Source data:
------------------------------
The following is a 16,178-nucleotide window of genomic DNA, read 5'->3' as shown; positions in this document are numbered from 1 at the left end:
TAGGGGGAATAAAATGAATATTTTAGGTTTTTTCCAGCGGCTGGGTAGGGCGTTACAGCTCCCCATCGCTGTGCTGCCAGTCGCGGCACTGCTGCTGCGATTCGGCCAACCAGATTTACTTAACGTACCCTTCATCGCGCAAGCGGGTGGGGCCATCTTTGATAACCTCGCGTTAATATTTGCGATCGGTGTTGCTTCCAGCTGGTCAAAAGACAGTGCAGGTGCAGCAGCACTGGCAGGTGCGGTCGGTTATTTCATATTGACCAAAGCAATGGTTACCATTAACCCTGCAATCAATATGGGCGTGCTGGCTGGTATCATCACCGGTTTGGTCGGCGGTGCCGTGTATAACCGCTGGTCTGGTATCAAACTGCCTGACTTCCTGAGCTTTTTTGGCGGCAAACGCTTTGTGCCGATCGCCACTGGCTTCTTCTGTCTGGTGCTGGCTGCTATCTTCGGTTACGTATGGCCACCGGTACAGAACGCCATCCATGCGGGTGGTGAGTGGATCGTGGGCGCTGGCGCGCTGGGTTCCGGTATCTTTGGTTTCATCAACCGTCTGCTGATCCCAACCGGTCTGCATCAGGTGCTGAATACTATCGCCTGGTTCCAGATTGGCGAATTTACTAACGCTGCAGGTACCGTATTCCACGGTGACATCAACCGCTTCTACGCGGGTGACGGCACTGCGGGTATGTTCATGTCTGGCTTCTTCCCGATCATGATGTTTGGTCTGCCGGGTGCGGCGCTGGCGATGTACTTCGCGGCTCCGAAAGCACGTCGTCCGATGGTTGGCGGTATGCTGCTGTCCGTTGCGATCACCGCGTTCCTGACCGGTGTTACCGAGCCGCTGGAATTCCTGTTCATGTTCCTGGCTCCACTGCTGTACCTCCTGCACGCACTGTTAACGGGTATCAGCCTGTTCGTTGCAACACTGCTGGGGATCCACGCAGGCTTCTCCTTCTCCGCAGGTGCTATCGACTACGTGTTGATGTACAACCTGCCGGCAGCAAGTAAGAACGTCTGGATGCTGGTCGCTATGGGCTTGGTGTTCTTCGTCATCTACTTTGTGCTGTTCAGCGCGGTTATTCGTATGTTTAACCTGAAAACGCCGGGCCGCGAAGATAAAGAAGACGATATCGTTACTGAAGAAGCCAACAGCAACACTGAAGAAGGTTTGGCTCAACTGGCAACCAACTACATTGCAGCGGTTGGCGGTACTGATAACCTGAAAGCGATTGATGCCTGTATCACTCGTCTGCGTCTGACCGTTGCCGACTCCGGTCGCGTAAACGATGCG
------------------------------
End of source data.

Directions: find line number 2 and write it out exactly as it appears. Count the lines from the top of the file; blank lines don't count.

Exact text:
TAGGGGGAATAAAATGAATATTTTAGGTTTTTTCCAGCGGCTGGGTAGGGCGTTACAGCTCCCCATCGCTGTGCTGCCAGTCGCGGCACTGCTGCTGCGATTCGGCCAACCAGATTTACTTAACGTACCCTTCATCGCGCAAGCGGGTGGGGCCATCTTTGATAACCTCGCGTTAATATTTGCGATCGGTGTTGCTTCCAGCTGGTCAAAAGACAGTGCAGGTGCAGCAGCACTGGCAGGTGCGGTCGGTTATTTCATATTGACCAAAGCAATGGTTACCATTAACCCTGCAATCAATATGGGCGTGCTGGCTGGTATCATCACCGGTTTGGTCGGCGGTGCCGTGTATAACCGCTGGTCTGGTATCAAACTGCCTGACTTCCTGAGCTTTTTTGGCGGCAAACGCTTTGTGCCGATCGCCACTGGCTTCTTCTGTCTGGTGCTGGCTGCTATCTTCGGTTACGTATGGCCACCGGTACAGAACGCCATCCATGCGGGTGGTGAGTGGATCGTGGGCGCTGGCGCGCTGGGTTCCGGTATCTTTGGTTTCATCAACCGTCTGCTGATCCCAACCGGTCTGCATCAGGTGCTGAATACTATCGCCTGGTTCCAGATTGGCGAATTTACTAACGCTGCAGGTACCGTATTCCACGGTGACATCAACCGCTTCTACGCGGGTGACGGCACTGCGGGTATGTTCATGTCTGGCTTCTTCCCGATCATGATGTTTGGTCTGCCGGGTGCGGCGCTGGCGATGTACTTCGCGGCTCCGAAAGCACGTCGTCCGATGGTTGGCGGTATGCTGCTGTCCGTTGCGATCACCGCGTTCCTGACCGGTGTTACCGAGCCGCTGGAATTCCTGTTCATGTTCCTGGCTCCACTGCTGTACCTCCTGCACGCACTGTTAACGGGTATCAGCCTGTTCGTTGCAACACTGCTGGGGATCCACGCAGGCTTCTCCTTCTCCGCAGGTGCTATCGACTACGTGTTGATGTACAACCTGCCGGCAGCAAGTAAGAACGTCTGGATGCTGGTCGCTATGGGCTTGGTGTTCTTCGTCATCTACTTTGTGCTGTTCAGCGCGGTTATTCGTATGTTTAACCTGAAAACGCCGGGCCGCGAAGATAAAGAAGACGATATCGTTACTGAAGAAGCCAACAGCAACACTGAAGAAGGTTTGGCTCAACTGGCAACCAACTACATTGCAGCGGTTGGCGGTACTGATAACCTGAAAGCGATTGATGCCTGTATCACTCGTCTGCGTCTGACCGTTGCCGACTCCGGTCGCGTAAACGATGCG